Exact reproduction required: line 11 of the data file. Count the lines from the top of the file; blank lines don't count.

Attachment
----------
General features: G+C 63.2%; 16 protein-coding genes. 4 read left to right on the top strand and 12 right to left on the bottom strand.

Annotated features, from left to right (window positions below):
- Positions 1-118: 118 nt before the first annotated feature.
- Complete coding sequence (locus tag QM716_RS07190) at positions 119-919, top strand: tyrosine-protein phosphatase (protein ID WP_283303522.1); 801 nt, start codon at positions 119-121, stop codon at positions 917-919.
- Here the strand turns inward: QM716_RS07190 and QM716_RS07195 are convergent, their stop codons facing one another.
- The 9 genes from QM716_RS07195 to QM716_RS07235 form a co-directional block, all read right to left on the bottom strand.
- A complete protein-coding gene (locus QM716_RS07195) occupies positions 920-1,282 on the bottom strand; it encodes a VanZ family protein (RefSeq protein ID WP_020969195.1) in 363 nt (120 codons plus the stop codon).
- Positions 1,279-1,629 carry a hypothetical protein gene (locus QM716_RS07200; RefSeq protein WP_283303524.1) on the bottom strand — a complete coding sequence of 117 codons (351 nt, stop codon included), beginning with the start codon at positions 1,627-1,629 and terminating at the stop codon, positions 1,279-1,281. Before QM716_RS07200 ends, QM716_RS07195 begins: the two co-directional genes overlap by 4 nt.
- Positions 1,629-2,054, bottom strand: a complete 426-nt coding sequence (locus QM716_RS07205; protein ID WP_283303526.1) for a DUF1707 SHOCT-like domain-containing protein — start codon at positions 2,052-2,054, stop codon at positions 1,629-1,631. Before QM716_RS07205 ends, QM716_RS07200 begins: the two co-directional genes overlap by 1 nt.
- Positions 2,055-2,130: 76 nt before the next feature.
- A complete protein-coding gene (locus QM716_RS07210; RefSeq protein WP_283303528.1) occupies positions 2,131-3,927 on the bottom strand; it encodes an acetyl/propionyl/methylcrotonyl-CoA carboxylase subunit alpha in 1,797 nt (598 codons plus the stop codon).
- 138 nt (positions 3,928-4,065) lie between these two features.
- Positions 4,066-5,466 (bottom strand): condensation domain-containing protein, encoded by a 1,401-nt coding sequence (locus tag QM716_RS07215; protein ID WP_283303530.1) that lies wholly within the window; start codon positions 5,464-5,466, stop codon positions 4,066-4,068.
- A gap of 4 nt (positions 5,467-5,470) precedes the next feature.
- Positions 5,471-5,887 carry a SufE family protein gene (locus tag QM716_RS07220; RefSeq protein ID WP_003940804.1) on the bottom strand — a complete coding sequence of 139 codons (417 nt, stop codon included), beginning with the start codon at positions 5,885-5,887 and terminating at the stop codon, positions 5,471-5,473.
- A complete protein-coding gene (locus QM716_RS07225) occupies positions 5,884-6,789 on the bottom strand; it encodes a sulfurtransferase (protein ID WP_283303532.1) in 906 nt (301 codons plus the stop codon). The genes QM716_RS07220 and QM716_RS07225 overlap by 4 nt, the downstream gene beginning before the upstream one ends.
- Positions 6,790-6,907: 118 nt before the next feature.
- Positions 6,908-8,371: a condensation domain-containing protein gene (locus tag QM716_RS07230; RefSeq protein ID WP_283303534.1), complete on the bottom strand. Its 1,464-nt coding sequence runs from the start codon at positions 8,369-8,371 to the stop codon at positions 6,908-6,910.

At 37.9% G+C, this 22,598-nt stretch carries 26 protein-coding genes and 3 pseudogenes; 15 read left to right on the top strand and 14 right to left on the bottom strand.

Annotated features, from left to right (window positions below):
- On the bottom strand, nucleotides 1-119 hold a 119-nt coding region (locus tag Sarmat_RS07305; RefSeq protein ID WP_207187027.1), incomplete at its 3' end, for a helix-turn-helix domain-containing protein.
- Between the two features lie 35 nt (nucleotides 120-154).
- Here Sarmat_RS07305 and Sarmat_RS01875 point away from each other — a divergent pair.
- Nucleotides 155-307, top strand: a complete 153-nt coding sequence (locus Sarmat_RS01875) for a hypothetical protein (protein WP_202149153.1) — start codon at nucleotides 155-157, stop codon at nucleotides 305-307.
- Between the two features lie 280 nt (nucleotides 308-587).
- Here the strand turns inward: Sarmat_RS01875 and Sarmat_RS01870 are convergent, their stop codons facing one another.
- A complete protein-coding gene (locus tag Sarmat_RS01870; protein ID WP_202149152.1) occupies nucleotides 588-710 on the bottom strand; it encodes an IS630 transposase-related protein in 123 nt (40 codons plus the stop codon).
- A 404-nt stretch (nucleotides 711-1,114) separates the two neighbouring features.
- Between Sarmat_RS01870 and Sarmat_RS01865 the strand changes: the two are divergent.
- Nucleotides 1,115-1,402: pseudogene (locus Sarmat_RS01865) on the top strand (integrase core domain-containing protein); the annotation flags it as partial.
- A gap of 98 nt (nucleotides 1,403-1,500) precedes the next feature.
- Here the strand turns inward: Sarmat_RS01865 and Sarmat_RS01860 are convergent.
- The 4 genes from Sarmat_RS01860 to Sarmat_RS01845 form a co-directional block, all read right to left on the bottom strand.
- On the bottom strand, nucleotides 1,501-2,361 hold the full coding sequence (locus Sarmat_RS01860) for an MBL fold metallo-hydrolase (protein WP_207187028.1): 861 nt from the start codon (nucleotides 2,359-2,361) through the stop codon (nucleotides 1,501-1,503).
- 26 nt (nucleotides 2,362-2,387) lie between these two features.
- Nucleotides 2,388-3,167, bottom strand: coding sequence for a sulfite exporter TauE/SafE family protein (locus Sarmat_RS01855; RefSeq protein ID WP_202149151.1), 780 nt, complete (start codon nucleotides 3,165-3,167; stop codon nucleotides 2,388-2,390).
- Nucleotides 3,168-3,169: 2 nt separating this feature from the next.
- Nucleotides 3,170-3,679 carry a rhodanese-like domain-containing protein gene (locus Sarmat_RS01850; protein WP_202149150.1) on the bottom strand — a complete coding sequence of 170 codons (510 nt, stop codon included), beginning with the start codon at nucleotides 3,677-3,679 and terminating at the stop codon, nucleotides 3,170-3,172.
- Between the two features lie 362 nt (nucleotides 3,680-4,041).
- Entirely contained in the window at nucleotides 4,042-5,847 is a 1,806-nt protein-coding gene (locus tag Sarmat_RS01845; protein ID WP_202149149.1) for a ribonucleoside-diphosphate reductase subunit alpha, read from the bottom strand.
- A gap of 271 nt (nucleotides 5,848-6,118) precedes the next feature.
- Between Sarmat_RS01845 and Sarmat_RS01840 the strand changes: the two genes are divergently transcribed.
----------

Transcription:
- A complete protein-coding gene (locus QM716_RS07210; RefSeq protein WP_283303528.1) occupies positions 2,131-3,927 on the bottom strand; it encodes an acetyl/propionyl/methylcrotonyl-CoA carboxylase subunit alpha in 1,797 nt (598 codons plus the stop codon).